In the third step the full model is estimated, using pooled OLS method, as in the first passage, but without the unit effects and with ${h}_{i}$ :

${Y}_{it}=\alpha +{\displaystyle {\sum}_{k=1}^{K}{\beta}_{k}{x}_{kit}+}{\displaystyle {\sum}_{m=1}^{M}{\gamma}_{m}{z}_{mi}}+\delta {h}_{i}+{\epsilon}_{it}$ (7)

From Equation (7), by construction, ${h}_{i}$ is no longer correlated with the vector of the time invariant variables.

The fixed effects (FE) analysis, with respect to FEVD, does not take into account the time invariant variables. Thus, Equation (1) becomes:

${Y}_{it}=\alpha +{\displaystyle {\sum}_{k=1}^{K}{\beta}_{k}{x}_{kit}}+{u}_{i}+{\epsilon}_{it}$ (8)

where ${u}_{i}$ represents the time independent fixed effects term. The ${u}_{i}$ is a vector and it identifies an unobserved effect for each entity considered in our sample countries. This term could be correlated with the independent variables but it must not be correlated with the error term otherwise the estimator could be inconsistent.

The random effects (RE) model is similar to FE model but the effects is chosen randomly and is not correlated with the independent variables. Besides, the term ${u}_{i}$ is not more time invariant in the sample.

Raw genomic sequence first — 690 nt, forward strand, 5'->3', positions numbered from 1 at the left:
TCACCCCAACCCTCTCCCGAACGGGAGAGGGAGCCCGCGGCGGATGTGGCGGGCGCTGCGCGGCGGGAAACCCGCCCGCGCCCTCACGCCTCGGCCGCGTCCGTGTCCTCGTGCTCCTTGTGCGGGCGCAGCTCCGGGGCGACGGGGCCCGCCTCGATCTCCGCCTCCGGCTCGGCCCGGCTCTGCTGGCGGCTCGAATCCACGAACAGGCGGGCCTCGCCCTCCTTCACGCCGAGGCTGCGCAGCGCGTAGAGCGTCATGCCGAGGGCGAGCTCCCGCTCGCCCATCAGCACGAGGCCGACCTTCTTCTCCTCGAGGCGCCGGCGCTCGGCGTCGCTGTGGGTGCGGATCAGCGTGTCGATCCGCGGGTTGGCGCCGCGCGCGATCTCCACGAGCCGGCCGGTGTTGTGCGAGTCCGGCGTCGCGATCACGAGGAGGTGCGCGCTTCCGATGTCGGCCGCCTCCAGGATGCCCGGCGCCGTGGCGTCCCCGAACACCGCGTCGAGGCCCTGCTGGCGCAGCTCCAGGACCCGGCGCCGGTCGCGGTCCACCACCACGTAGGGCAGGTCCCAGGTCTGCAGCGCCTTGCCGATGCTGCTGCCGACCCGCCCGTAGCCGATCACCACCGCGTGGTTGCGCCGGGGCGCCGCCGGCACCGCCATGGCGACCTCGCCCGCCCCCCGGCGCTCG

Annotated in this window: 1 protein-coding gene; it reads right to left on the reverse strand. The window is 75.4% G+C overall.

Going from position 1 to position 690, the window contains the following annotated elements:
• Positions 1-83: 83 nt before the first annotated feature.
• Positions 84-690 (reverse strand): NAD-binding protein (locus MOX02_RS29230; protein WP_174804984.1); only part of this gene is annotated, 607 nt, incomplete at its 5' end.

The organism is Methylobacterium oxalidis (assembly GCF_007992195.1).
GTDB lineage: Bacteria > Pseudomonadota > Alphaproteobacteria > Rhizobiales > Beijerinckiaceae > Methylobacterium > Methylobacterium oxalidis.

The fourth method used for the analysis is the feasible generalized least square (FGLS). The sample used for our estimation is large enough, so that the FGLS estimator is not biased as could be in small sample.

4. Results

Table 1 shows the results of our estimation. All four estimation methods proposed show the same significant variables. RE and FGLS display the best performance in terms of significance. EPL for regular workers (eplr) is statistically significant at the 10% only with FE method.

Looking at Table 1, we have: 1) the tax wedge (labortax) is significant with a positive coefficient. In this case, a reduction in the tax wedge produces a wage moderation from the supply side because part of the earnings lost can be recovered by the lower tax; 2) the union density (undens) is significant with a negative sign: strong union power does not lead to a rise in the wage-productivity gap. In order to evaluate this result, you can think that in many European countries unions do not only pursue the objective of increasing wages but they also pay attention to the productivity and others macroeconomics variables (for example, employment stability); 3) training for unemployed workers (almptrain) is significant with a negative coefficient. This kind of active labor market policy can thus reduce the component of the wage growth not explained by the productivity growth; 4) employment protection for temporary workers (eplt) affects negatively the WP gap. This result seems to confirm the one obtained by [4] .